Version 1.0.0 of the Apache Arrow specification and implementations in several languages has been released Apache Arrow 1.0.0 Release | Apache Arrow As part of this release the Feather file specification (a file format for DataFrame-like tables) has been changed to the Arrow IPC file format.
Coming from an R background where packages typically include data sets for testing and illustration I have wanted to be able to access data sets for Julia packages. We do this in MixedModels using Artifacts and Feather files but right now there are some difficulties in creating Feather files from Julia. (Feather.write goes through Arrow.jl which is looking for outdated information in CategoricalArrays or PooledArrays.)
I would really like to see Arrow.jl updated to the new spec and would be happy to contribute effort to make that happen. Alternatively, are there other serialized, language-agnostic formats for tabular structures we could consider.
Yeah, I’m very bullish/pro apache arrow; I think it does a lot of things right in terms of binary formats. It’s pretty high up on my list to help get Arrow.jl fully fleshed out (including the IPC format) and integrated into the main apache arrow repo as well. I think Julia can be one of the very best clients for arrow as well, because we can support the format natively (no requirement to go through C/C++), and use arrow vectors natively in DataFrames, for example.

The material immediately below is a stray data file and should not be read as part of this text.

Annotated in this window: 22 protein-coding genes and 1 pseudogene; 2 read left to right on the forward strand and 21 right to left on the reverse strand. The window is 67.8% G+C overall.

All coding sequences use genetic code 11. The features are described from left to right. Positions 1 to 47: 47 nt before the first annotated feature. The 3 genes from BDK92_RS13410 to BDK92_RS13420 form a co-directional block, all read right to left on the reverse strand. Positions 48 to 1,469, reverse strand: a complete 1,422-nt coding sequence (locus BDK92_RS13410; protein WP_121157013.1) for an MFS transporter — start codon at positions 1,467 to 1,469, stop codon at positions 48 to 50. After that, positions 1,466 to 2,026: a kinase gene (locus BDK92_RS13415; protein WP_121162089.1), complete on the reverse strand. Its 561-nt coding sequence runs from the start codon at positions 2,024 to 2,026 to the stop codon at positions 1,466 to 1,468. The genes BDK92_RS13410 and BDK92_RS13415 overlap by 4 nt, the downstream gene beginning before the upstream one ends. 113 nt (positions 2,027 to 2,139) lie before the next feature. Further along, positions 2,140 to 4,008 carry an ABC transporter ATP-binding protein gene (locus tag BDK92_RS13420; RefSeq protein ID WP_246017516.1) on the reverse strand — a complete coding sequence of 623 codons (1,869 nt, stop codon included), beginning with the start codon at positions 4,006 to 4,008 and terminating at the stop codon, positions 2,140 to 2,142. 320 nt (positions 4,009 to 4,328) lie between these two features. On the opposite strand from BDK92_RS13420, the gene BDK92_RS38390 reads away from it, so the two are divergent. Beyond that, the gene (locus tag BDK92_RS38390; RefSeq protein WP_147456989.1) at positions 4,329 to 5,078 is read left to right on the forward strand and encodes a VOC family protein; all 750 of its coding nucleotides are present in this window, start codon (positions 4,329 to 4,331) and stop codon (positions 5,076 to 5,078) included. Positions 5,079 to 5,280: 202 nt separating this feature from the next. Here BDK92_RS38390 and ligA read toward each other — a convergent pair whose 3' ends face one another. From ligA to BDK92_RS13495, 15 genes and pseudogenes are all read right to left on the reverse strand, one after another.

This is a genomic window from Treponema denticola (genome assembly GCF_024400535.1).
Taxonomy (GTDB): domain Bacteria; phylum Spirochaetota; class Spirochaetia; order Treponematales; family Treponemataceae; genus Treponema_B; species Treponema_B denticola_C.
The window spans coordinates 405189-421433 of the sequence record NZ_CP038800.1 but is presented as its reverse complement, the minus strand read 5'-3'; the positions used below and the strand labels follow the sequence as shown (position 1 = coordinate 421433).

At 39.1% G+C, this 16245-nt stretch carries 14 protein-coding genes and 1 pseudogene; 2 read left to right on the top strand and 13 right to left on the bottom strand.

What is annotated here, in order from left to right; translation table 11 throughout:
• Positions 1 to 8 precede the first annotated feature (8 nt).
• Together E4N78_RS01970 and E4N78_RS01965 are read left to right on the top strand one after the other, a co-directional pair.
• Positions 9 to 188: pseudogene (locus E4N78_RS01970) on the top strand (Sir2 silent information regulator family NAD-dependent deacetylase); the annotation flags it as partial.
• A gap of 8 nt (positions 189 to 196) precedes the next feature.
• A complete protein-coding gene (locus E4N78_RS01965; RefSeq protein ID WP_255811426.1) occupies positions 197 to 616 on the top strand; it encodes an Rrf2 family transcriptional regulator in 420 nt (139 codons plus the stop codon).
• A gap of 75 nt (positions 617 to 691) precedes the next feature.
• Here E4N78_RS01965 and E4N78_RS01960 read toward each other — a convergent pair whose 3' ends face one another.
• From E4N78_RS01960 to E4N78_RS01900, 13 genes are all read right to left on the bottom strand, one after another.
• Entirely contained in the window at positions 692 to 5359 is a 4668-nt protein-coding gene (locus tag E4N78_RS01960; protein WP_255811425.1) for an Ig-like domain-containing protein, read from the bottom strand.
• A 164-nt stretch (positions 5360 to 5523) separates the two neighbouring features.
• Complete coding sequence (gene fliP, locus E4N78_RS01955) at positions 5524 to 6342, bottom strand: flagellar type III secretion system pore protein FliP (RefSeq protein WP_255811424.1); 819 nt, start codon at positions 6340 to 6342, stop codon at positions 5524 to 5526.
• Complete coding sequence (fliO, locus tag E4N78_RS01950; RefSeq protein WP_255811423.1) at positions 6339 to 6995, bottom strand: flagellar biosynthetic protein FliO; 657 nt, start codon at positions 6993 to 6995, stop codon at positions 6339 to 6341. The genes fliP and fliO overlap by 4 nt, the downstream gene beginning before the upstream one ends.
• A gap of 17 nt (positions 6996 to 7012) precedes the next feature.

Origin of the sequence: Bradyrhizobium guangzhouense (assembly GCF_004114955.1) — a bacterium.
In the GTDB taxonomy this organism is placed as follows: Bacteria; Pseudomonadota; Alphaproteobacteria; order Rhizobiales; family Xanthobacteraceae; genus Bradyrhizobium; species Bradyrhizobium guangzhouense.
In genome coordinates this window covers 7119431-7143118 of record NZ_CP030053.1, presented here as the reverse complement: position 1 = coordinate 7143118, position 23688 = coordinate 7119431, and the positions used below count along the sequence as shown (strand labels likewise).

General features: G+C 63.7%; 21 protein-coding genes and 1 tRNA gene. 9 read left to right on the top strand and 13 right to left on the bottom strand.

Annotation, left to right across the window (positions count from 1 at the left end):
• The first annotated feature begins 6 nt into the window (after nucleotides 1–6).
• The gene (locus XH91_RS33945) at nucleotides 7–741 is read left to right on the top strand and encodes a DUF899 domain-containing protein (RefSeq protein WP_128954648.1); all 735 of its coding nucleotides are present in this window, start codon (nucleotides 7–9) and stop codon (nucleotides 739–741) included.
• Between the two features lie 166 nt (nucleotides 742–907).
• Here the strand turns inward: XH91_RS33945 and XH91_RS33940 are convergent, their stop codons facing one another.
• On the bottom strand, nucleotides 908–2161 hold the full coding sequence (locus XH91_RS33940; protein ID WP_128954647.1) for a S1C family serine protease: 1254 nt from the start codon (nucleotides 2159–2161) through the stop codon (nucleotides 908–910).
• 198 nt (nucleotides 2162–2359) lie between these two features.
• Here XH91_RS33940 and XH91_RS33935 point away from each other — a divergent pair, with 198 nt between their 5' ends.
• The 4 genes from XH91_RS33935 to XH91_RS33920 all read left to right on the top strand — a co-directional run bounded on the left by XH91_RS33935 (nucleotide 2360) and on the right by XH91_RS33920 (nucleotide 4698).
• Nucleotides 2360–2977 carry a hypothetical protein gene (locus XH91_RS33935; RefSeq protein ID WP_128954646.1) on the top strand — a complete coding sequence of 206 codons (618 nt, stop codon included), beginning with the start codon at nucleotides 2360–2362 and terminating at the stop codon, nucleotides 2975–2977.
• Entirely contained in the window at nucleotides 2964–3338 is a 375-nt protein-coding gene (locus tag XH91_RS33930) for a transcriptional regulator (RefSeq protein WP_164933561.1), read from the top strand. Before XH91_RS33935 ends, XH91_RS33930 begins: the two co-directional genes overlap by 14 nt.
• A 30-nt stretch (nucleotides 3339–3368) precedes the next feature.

I’m sure Julia is perfectly capable of supporting the format natively but I’m wondering if it wouldn’t be simpler to use a wrapper around the C++ implementation. The Dataset API is under active development (among other things like flight for high throughout bidirectional data exchange). Many analytical kernels have already been implemented in C++ and it would much faster to build on the existing API than reimplementing them in pure Julia. Moreover bugs are inevitably bound to happen which means if you’re copying an existing implementation, you will again have to track all Jira/GitHub issues to have exactly the same implementation in Julia and C++.
In some respect, it’s “just another columnar format”; but a very-well designed one. It supports arbitrary “structs”, unions of types, primitive types, compression, well-aligned memory, and memory blob sharing between processes (in theory, I haven’t actually seen this used yet). In principle, it’s a culmination of columnar formats come before; in practice, time will tell if it actually catches on and brings enough advantages to make people switch to it from other formats.